Once Autumn rolls around, my summer bed linens and bedspreads go into storage until the night time temperatures warm up again. While some homes have all sorts of linen closets, older homes (like mine) and modest sized homes may only have enough space to store the sheets and blankets that our family is using at the moment. Things like seasonal bed linens and light weight comforters have to be relocated elsewhere in the house so they are out of the way until needed next year.
When storage space is short, storing seasonal bed linens is definitely a bit of a challenge. Here are some easy ways that we’ve handled seasonal bed linens and blanket storage over the years.
Cedar chest. Back when all the kids were still living at home, several of them had a cedar chest at the foot of their beds for seasonal storage. These handy chests are large enough to accommodate complete sheet sets, blankets and seasonal clothes and were a perfect solution for seasonal linen storage in our home. The best chests are the ones with a flat top which can also double as extra seating for friends.
Contemporary cedar chests start at $700 and up, unfinished pine chests are priced in the $400 range. You can also check out thrift stores and auctions for chests priced between $100-$200.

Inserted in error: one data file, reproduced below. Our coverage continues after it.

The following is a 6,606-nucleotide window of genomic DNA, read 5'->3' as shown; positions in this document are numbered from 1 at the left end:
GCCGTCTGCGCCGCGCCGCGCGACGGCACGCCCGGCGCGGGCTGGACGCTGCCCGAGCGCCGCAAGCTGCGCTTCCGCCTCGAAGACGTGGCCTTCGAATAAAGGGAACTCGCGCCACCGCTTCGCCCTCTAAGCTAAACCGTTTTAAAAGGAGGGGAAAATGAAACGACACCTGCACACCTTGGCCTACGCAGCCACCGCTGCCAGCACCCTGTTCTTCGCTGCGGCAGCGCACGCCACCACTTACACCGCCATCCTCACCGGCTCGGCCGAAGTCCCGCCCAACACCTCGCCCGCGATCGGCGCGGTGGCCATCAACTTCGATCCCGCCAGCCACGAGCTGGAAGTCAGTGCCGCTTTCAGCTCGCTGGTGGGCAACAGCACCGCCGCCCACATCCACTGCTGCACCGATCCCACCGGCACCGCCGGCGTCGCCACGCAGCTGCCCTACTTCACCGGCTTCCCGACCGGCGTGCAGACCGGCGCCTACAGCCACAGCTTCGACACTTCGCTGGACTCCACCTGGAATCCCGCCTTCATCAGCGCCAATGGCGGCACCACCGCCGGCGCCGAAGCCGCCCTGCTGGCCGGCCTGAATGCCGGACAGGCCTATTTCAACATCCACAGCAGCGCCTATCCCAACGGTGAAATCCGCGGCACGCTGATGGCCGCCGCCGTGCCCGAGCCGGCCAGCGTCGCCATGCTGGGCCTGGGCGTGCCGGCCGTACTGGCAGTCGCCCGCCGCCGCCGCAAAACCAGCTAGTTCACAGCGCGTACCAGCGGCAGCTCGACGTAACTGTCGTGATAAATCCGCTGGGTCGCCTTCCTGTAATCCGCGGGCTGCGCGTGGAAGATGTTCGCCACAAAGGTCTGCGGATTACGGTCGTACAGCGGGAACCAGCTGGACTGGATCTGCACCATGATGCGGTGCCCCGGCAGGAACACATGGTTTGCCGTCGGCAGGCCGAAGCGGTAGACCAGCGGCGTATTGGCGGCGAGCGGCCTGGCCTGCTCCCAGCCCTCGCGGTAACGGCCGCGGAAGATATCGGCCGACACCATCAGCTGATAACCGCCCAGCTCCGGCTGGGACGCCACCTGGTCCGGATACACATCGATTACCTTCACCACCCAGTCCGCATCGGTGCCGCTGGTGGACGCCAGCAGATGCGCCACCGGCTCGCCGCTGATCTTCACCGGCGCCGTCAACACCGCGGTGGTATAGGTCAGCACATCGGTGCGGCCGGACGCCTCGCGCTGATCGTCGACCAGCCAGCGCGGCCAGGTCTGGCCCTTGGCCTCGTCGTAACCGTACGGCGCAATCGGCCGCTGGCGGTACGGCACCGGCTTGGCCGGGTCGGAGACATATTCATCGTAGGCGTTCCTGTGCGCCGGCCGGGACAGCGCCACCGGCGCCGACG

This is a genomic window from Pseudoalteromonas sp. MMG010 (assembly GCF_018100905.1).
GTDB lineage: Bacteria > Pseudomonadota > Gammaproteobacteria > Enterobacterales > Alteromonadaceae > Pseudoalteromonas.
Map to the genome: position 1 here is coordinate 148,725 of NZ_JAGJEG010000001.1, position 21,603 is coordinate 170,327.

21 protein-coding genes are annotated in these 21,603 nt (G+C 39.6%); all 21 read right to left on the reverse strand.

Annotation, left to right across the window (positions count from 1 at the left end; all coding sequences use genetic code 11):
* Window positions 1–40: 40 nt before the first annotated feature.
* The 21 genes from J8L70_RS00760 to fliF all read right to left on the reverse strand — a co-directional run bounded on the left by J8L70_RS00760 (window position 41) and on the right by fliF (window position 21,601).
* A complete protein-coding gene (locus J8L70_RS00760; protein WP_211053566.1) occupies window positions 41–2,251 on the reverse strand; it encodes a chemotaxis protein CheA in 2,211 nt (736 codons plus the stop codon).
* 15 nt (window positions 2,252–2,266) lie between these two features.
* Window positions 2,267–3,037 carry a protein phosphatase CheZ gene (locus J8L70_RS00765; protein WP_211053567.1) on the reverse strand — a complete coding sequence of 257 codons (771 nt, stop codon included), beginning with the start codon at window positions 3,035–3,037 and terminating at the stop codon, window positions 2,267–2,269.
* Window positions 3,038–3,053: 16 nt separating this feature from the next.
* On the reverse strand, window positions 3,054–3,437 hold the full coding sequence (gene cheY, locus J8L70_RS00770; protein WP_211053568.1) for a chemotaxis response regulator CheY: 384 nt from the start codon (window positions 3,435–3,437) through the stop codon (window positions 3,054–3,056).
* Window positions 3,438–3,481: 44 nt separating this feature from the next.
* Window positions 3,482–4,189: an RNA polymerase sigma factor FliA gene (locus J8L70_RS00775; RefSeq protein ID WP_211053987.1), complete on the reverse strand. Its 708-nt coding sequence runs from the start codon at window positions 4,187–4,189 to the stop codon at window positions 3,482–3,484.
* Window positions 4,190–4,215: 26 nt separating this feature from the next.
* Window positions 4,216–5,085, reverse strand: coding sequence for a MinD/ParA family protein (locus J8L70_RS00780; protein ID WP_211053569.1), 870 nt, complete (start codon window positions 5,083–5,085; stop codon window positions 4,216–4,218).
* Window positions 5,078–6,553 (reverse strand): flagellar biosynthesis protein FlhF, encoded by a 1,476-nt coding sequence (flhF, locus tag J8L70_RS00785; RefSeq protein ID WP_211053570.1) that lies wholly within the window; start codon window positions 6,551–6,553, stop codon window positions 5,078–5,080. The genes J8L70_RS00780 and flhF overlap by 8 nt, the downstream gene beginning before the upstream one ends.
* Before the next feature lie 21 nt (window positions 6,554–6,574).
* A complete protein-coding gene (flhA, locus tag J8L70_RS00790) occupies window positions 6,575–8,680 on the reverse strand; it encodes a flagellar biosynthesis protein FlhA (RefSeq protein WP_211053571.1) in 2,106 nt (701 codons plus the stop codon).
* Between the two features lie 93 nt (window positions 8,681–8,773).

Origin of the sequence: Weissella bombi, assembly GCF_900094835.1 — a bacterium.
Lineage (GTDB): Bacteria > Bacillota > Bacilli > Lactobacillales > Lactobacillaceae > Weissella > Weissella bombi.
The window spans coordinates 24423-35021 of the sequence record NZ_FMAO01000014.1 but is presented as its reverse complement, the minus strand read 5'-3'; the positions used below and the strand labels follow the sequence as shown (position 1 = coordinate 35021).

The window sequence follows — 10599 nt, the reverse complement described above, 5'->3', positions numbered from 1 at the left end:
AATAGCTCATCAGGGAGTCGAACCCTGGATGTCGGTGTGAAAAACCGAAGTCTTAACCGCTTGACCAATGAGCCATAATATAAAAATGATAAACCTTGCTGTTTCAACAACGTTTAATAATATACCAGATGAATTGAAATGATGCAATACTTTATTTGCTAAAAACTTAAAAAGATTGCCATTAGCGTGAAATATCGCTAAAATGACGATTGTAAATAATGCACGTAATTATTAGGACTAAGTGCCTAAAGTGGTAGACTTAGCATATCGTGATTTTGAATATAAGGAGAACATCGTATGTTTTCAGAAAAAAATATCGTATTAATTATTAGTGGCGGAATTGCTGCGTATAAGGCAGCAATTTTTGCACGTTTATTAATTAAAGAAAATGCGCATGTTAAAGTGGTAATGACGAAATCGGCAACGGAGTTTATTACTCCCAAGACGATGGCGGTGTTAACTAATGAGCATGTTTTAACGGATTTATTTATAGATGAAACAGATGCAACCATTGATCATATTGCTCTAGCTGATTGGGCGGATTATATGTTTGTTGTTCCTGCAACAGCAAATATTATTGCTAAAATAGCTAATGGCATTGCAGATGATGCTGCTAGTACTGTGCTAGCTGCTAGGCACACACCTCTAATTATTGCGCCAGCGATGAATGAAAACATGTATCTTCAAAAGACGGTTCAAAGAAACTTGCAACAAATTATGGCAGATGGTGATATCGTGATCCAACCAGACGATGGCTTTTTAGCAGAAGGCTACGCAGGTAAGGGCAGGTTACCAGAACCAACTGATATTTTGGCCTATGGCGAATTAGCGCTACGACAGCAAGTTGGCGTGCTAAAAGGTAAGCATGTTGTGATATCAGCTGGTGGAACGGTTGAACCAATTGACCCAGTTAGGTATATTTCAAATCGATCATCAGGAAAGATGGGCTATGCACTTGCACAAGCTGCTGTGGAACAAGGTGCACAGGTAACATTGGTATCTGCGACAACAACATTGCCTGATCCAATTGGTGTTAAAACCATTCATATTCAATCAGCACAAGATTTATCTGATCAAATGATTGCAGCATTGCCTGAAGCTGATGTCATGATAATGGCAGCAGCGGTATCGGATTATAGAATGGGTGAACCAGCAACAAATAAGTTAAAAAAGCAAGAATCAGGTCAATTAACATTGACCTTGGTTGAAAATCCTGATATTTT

Steamer trunk. Instead of a cedar trunk, one of my sons preferred using his great grandmother’s steamer trunk for seasonal bed linen and blanket storage. While antique steamer trunks aren’t near as roomy, they definitely have an element of “coolness” that teens seem to prefer. Steamer trunks can be found at farm auctions and antique shops; expect to pay $200 and up for one of these treasures. A word of caution; some of these trunks can smell a bit musty. I used to seal my son’s seasonal bed linens in a plastic, zip up storage bag before placing them in the trunk. Recycled comforter bags work great for this purpose, you can also purchase zippered totes at discount stores.
In a spare dresser. Thrift stores and second hand furniture stores are filled with all kinds of dressers priced as low as $50. My first home did not have a linen closet, and a vintage dresser on the back porch laundry room was where I stored all my bed linens and extra bath towels. A spare vintage dresser in a guest room, in the laundry room, the bathroom, or tucked into the corner of the family room is a great way to create storage space for seasonal bed linens and blankets. Before using one of these dressers for linen storage, be sure to wipe with a disinfectant and then line with plain butcher paper.
Under bed storage totes. One low cost and typical location for storing seasonal bed linens and bedspreads is beneath the bed. Companies such as Sterite and RubberMaid make low profile lidded totes that slide beneath a bed for easy storage. A sealed lidded tote keeps the dust off of seasonal linens and prevents spiders and other little critters from nesting in the sheets. Under bed linen storage is the cheapest storage solution of all for those of us watching costs. If space under the bed is limited, those totes can be pushed back beneath the clothes in the closet and used as a platform for storing shoes.